The Law of Distraction

by Bruce Blake

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Anyone who follows me here or on my blog will know I’ve been on a tear about productivity lately. I’ve been preaching about setting aside regular times, planning you writing sessions, staying enthusiastic, and expecting more of yourself. Today, I want to address one more…the biggie.

Distractions.

They’re everywhere and they happen to all of us. There isn’t a writer out there who hasn’t frittered away an hour they should have used for writing. So many important things can come up: Facebook, Twitter, blogging(!), editing, feeding the kids, petting the dog, napping, etc., etc., etc. The list is endless. So what do you do to avoid them?

Here are some ideas.

images1. Go extreme. Turn off the internet, get out of the house. I met a writer who rents an office to get her work done. I don’t think I could go that far–the local library is good enough for me. Most everyone will stay away from you there, but it turns out the inter-webs are just as easy to switch back on as they were to turn off in the first place, so you need to exercise some willpower.

2. Make a schedule. The reason why some distractions happen is because everything is important. That editing needs to get done, the blog needs to be written, the kids won’t feed themselves (trust me, they can eventually, they just don’t want to) and, yes, even social networking needs some attention. To ensure everything gets the time it needs, create a schedule. Plan when you will write, when to get to the editing, and when to promote. Your schedule doesn’t need to be something you do at the beginning of the month and then force yourself to stick to, but sit down at the beginning of the day to plan your work, then work your plan. Pet the dog when you can fit it in.

kablam_little_Robot3. Automate. Use technology to take care of your technology, at least while you’re writing. Programs like SocialOomph, HootSuite, and Buffer can take some of the social media burden away and free up your time for the more important aspects of being a writer, you know, like writing. Please don’t spam, though.

4. Set goals. I tend to be the competitive type, but writing isn’t really a discipline that sets you head-to-head against another author, so I’m all I’ve got. I’ve kept track of what an average writing day means for me (around 1200 words/hour) and what my best is (about 1600 words in an hour), so I set goals based on these numbers. Do I only have 2 hours to write? I put my head down and aim for 3000 words. With something to work toward, I have more reason to concentrate and get ‘er done.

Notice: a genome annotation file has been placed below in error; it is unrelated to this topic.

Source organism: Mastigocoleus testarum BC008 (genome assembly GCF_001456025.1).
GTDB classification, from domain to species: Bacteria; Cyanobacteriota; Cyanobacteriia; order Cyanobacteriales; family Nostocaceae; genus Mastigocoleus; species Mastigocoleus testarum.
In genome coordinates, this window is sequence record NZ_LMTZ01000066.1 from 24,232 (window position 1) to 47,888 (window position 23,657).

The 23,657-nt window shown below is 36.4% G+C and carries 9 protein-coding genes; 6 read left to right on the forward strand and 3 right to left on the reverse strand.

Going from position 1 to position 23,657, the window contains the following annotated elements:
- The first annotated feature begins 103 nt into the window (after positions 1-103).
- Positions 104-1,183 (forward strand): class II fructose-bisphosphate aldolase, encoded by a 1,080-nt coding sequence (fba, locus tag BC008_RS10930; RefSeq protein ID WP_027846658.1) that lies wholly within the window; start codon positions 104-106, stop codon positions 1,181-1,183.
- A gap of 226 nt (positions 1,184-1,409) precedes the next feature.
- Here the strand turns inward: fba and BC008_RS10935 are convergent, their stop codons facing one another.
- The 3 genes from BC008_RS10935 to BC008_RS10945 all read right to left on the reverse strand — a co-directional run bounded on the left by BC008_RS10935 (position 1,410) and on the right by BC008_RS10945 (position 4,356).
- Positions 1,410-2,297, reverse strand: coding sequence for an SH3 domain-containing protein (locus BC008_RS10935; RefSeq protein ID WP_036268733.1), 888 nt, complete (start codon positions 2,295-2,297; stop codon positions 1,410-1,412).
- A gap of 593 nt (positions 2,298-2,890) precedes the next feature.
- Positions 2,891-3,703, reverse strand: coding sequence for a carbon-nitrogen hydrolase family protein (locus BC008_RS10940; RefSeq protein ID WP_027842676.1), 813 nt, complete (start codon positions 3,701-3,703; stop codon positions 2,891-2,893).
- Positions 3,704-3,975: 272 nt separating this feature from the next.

5. Set deadlines. Like #4, but on a larger scale. Deadlines work for me as having an end date for the entire project forces me to follow some of the other suggestions outlined above (it’s tough to hit a deadline without having a schedule, for instance). Without an end, things can go on forever, and you have no reason not to be distracted.

6. Use the buddy system. Has anyone reading this ever done NaNoWriMo? Did you complete the task? If not, did it still turn out to be one of your buddymost productive writing months ever? That’s because you made yourself accountable to someone else. You didn’t want to let down your team, or the people you buddied up with. NaNo works because it brings writers together, so why not do that all the time? I’d be curious to know how many people who complete the NaNo task write 50000 words in any other month of the year.

You’ve probably read this far and now you’re thinking to yourself “well, duh, Bruce.” But that’s it guys, there is no secret cure to distractions. Really, the secret to avoiding distractions is to want to write more than you want to do anything else, but if I wrote that first, it would have been a short post.

What distracts you most when you’re writing? What do you do to avoid it?

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Bruce Blake is the author of the Khirro’s Journey epic fantasy trilogy and the Icarus Fell urban fantasy series. The third Icarus book, Secrets of the Hanged Man, is set to be released on July 15.

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7 comments on “The Law of Distraction

  1. Deadlines do it for me hands down. This drives me to get it done even if I’m behind. I’ll ignore everything, including eating, and work late into the night if I’m getting close to the deadline. Mind you, I could have been easier on myself if I had done a little at time, but…well, you know…distractions. But when the deadline is breathing down my neck, I work like a mad woman to meet it.

    What distracts me: my three young kids, my more than 40 animals and wanting to be outside when it’s nice weather.

  2. A combination of daily goals and deadlines works for me. Distractions aren’t as big of a thing (if you can’t work with distractions in my house you’re screwed), especially if I focus on rewarding myself after a big day of writing or editing with some Wine & Wife Time. ;D

  3. Pingback: Writing Dates | Adventures in Writing

  4. Pingback: Camp NaNoWriMo Day 2 | The Claire Violet Thorpe Express

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